According to Porphyry’s chronology, the first treatise Plotinus wrote was “On Beauty” (I 6). Having apparently written nothing until he was close to 50, this fact presents us with the tantalizing possibility that Plotinus thought the topic had some programmatic importance. In fact, the treatise does not really serve well as a sketch or introduction to Plotinus’ system. The treatise V 1 , “On the Three Primary Hypostases” seems to function in that role. Yet with the help of Ota Gál’s intense and highly intelligent focus on “On Beauty” as well as its “companion,” V 8 , “On the Intelligible Beauty,” we can better see how Plotinus understands beauty as the connecting tissue of his entire system. What I mean specifically by this is that most accounts of the Platonic system give us a static tableau of principles or “levels” of reality, often presented in a diagrammatic format. Concentrating on beauty allows us to see the actual dynamism of the system, for beauty is a relational property of being, the property of attracting us. Of paramount importance is the fact that we would not be attracted if the ultimate source of being were not eternally making it so. It is beauty that regulates, that is, makes “regular,” the procession and reversion that is at the center of the entire cosmos.
Gál’s book is a revised version of his doctoral dissertation done under the auspices of Charles University in Prague and the University of Fribourg in Switzerland. It is a book that is somewhat difficult to summarize since it amounts to a very close commentary on the above two treatises along with parts of VI 2 , VI 6 , and VI 7 , wherein beauty is discussed at some length. The introductory chapter sets out the author’s hermeneutical principles. Gál is, I think, correct in brushing aside any suggestion of doctrinal development in the decade or so during which these treatises were written. Accordingly, he arranges his chapters in a way that reflects the hierarchical elements of the system, not according to chronology. And with respect to beauty itself, he aims to show how it provides the “continuity” among the levels of the system (p. 5). Gál adds another reason for beginning with I 6, namely, that with Plotinus’ dual perspectives, “bottom up” and “top down,” what is most immediate to us is the former, especially in our encounter with the physically beautiful (p. 8), and it is through beauty that we return to the source of everything, and why, as the source, it must be identical with our goal. Altogether, the book is structured as a study of beauty first at the level of sense, then soul, and then Intellect, culminating in Plotinus’ argument that the origin of Intellect and its beauty is in the One or Good (p. 12).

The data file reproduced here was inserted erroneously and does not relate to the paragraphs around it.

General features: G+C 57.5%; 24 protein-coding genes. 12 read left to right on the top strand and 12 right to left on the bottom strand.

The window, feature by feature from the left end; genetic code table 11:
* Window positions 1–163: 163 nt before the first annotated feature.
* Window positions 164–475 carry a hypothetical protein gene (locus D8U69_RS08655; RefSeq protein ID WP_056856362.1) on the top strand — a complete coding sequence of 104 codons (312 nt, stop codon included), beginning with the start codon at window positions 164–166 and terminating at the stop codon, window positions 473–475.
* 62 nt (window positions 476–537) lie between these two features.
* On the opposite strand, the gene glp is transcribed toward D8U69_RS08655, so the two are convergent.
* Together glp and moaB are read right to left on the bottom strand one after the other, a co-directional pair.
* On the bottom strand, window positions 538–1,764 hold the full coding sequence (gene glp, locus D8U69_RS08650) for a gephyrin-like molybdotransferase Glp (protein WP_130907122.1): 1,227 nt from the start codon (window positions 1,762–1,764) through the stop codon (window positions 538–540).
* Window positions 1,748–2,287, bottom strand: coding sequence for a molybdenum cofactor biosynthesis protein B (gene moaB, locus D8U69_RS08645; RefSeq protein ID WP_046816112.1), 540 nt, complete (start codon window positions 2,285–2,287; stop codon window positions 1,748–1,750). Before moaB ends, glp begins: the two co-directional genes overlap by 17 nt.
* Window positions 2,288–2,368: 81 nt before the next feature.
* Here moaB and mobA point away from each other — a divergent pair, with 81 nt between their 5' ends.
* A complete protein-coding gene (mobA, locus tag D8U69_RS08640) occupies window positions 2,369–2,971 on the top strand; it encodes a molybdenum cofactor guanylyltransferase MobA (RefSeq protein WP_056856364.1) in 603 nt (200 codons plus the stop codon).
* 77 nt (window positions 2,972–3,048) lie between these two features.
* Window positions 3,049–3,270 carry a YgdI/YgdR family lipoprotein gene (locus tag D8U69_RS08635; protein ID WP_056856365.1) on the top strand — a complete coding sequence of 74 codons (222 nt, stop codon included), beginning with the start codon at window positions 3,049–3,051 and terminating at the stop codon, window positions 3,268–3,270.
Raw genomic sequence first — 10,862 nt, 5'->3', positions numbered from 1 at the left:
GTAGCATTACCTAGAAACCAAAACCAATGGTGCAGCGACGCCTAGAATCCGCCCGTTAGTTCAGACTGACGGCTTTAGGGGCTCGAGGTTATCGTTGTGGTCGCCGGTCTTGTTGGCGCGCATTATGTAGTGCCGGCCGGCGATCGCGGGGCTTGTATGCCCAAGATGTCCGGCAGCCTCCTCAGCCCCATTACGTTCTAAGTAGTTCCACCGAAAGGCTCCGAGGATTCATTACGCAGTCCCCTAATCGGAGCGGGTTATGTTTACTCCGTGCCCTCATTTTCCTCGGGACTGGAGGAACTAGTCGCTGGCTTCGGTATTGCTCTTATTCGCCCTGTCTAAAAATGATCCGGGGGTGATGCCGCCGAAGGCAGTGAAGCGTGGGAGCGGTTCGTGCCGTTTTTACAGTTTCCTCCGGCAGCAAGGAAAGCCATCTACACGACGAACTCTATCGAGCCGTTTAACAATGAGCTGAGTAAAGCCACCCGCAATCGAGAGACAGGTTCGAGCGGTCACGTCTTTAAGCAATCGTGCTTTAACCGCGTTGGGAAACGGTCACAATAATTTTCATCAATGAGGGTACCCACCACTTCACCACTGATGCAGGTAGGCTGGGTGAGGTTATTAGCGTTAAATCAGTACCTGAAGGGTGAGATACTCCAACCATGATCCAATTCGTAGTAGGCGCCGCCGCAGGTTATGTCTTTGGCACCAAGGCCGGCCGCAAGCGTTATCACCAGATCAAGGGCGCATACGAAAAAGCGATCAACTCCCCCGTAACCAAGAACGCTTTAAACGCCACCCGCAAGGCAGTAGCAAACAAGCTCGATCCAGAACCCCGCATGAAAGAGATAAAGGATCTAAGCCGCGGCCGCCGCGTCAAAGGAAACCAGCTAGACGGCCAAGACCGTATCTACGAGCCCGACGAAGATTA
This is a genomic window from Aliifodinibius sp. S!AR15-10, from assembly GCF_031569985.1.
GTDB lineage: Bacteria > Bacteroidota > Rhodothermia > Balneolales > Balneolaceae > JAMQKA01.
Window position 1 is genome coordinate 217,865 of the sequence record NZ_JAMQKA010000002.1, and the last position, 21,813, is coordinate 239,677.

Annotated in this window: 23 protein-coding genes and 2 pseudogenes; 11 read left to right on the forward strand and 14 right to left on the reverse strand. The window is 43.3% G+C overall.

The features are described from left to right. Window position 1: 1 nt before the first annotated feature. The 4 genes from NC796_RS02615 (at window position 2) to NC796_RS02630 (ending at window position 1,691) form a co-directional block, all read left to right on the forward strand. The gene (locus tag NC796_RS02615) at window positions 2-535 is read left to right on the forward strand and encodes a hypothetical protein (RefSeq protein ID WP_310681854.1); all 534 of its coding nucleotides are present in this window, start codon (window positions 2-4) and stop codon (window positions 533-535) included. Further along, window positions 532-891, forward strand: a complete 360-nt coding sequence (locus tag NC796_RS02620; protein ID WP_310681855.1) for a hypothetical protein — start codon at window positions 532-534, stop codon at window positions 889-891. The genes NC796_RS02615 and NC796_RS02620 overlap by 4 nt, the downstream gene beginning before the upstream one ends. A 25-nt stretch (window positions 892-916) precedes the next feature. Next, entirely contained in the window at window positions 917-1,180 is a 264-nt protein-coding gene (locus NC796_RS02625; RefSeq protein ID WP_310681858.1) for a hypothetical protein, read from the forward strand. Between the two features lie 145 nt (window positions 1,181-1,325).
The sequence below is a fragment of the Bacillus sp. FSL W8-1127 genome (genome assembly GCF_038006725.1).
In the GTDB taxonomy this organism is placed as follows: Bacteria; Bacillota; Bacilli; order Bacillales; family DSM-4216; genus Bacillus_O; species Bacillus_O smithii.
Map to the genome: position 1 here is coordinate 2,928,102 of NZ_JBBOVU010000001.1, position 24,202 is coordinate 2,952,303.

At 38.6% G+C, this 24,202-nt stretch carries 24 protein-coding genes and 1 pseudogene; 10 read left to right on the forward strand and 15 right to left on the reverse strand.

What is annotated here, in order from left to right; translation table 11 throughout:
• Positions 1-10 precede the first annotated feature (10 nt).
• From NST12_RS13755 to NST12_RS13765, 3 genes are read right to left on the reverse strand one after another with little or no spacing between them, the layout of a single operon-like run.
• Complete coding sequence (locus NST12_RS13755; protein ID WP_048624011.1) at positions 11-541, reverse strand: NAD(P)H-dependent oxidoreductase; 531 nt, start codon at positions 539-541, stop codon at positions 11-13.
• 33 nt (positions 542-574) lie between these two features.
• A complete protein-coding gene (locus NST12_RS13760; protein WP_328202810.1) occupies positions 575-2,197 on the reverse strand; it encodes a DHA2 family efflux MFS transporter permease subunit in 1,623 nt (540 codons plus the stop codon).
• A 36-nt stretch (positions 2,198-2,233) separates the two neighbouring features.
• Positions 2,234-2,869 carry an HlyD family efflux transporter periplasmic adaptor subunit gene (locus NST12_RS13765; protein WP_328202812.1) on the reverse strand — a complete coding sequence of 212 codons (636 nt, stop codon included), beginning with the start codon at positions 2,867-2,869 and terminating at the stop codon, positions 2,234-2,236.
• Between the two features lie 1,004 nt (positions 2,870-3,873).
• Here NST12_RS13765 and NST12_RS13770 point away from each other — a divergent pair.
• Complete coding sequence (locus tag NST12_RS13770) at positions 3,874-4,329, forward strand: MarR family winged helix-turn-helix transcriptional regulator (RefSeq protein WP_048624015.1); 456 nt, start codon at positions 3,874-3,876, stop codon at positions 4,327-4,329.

Chapter Two is a survey of the phenomenal field of beauty in I 6 (pp. 14-16). Gál counts some 39 uses of the term to kalon in this treatise, making a distinction between those things that are beautiful because they participate in Beauty, and those things which are beautiful a se, because they are bodiless. The latter include the Forms, souls, and Intellect itself. In this chapter, Gál addresses the crucial question of whether Plotinus, undoubtedly following Plato, especially in his Symposium, thinks that participation in beauty means participating in a single Form of Beauty. The author argues that since beauty is said by Plotinus to be caused by a form, not the Form of Beauty, a single Form should not be postulated (pp. 21-24). Beauty is what is possessed by anything with form, excluding only matter, which is formless. Things that participate in Forms are thereby to some extent or to some degree beautiful; the Forms themselves have beauty as a property. Further, since the intelligible world is, as Plotinus says, a one-many, or an eternal integrated unity, a measure of the beauty of anything here below that partakes of a Form is the extent to which it achieves or images that integrated unity. Even the simplest sensible beauty is beautiful because it partakes in that which is implicitly complex, a complexity that is evident to Intellect and to everyone insofar as they return to their own undescended intellects. The impact of beauty on the soul is obviously crucial (pp. 24-28). Our souls are loci of embodied desires for apparent goods, many of which are taken to be beautiful. To the extent that we identify ourselves with the ephemeral subjects of these desires, we content ourselves with apparent beauties. To the extent that we identify with our intellects, our true selves, we shun the apparent for the real. What differentiates non-veridical appearance, that is, apparent beauties, from veridical appearance, that is, real sensible beauties, is exactly what Plato says in Sophist differentiates real eikones from phantasmata, namely the possession or the lack of summetria, or integrated unity according to kind.